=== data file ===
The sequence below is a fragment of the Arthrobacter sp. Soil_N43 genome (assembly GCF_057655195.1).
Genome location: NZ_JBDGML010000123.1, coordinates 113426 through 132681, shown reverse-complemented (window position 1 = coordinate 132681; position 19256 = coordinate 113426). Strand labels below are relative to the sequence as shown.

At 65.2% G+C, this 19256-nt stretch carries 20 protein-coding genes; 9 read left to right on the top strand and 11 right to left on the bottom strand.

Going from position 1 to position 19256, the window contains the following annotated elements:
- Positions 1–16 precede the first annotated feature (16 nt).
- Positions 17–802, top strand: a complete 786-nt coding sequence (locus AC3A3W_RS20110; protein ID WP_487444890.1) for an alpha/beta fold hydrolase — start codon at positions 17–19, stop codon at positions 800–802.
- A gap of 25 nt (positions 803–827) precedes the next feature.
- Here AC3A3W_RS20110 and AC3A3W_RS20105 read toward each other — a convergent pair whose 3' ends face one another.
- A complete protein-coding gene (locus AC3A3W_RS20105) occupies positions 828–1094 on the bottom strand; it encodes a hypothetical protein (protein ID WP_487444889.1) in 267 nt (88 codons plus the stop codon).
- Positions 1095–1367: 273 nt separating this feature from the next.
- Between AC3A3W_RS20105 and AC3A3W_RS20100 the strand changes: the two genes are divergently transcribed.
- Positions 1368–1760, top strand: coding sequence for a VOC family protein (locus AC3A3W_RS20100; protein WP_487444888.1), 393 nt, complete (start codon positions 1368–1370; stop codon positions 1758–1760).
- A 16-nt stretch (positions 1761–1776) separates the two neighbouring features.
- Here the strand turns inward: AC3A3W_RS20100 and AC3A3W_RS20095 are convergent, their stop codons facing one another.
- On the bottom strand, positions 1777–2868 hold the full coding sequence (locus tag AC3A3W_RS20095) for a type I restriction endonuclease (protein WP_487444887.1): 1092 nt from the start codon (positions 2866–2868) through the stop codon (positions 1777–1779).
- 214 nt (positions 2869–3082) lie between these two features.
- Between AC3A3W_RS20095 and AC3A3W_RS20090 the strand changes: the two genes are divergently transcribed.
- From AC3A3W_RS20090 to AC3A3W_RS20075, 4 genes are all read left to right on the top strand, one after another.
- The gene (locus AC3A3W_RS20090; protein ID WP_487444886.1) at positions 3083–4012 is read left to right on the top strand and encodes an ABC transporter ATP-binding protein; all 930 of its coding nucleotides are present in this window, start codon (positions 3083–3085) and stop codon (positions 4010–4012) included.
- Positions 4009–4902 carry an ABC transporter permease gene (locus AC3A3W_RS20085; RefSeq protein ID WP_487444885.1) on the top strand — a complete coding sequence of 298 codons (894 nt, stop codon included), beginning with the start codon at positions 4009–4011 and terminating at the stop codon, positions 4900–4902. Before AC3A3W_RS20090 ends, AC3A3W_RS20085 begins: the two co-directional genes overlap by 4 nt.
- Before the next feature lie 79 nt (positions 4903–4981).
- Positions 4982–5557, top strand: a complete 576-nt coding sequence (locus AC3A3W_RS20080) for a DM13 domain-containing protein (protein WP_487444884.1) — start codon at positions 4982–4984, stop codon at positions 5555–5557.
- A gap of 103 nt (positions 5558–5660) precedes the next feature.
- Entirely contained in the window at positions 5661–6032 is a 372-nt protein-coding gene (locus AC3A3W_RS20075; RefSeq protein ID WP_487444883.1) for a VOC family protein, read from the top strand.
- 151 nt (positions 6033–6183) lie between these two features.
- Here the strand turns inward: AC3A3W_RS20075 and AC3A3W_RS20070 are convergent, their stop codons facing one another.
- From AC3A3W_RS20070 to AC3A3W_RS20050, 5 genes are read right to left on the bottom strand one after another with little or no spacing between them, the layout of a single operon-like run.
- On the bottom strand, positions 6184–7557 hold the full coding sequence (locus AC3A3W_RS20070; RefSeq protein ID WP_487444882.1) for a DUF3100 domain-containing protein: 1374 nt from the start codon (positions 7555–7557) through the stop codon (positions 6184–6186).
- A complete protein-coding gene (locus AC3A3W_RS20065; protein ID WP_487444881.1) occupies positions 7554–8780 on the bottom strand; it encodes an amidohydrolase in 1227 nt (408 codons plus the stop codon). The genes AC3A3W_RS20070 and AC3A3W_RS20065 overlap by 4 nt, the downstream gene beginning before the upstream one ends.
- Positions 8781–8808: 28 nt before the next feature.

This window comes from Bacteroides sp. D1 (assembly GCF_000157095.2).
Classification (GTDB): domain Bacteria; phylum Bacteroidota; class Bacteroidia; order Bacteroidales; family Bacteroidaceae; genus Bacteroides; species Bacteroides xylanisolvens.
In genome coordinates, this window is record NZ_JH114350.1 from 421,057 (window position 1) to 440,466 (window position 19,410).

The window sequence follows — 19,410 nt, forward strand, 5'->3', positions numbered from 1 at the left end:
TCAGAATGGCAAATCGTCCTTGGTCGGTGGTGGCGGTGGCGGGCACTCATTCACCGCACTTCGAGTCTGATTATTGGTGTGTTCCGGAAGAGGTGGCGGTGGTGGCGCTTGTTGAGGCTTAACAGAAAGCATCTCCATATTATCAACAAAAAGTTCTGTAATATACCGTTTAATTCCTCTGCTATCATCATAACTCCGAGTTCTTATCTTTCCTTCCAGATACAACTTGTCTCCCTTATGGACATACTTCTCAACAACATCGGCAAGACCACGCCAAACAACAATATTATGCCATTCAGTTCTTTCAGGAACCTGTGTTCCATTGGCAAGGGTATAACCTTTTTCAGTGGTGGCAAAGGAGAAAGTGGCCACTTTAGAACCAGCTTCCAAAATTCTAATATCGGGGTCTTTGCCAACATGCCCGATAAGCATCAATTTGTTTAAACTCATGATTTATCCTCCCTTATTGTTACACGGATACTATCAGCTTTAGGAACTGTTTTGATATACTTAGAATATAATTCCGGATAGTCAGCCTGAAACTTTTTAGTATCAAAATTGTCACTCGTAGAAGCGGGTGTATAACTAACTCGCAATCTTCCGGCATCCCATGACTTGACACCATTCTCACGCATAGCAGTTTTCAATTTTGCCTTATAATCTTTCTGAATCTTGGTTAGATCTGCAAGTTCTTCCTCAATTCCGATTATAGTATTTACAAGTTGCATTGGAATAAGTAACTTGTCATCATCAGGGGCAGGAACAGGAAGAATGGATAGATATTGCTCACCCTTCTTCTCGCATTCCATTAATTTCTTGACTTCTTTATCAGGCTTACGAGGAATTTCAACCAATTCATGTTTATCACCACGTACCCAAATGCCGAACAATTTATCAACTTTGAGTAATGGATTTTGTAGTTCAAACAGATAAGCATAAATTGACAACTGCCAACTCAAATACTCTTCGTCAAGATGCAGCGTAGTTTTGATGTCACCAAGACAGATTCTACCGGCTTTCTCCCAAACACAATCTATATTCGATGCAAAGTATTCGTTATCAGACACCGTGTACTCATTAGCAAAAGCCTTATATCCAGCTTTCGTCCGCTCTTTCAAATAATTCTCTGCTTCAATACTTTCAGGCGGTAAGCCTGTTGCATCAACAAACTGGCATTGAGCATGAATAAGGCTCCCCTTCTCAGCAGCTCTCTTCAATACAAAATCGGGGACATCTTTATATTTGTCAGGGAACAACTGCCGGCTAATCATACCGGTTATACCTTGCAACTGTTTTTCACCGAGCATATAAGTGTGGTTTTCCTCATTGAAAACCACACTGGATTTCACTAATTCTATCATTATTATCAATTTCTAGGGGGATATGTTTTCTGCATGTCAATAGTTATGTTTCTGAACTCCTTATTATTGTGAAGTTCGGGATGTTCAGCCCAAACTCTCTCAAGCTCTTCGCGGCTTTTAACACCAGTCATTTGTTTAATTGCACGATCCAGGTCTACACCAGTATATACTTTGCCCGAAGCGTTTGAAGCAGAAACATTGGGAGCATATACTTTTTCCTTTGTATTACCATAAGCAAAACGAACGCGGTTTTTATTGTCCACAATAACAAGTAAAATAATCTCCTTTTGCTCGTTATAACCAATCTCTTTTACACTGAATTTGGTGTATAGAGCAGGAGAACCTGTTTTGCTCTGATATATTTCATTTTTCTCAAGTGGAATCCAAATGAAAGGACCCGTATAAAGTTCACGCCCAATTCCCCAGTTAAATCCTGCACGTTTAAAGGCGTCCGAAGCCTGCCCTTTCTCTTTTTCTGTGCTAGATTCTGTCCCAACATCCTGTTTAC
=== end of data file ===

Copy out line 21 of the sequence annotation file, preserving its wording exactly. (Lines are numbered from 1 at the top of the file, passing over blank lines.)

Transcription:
- Before the next feature lie 79 nt (positions 4903–4981).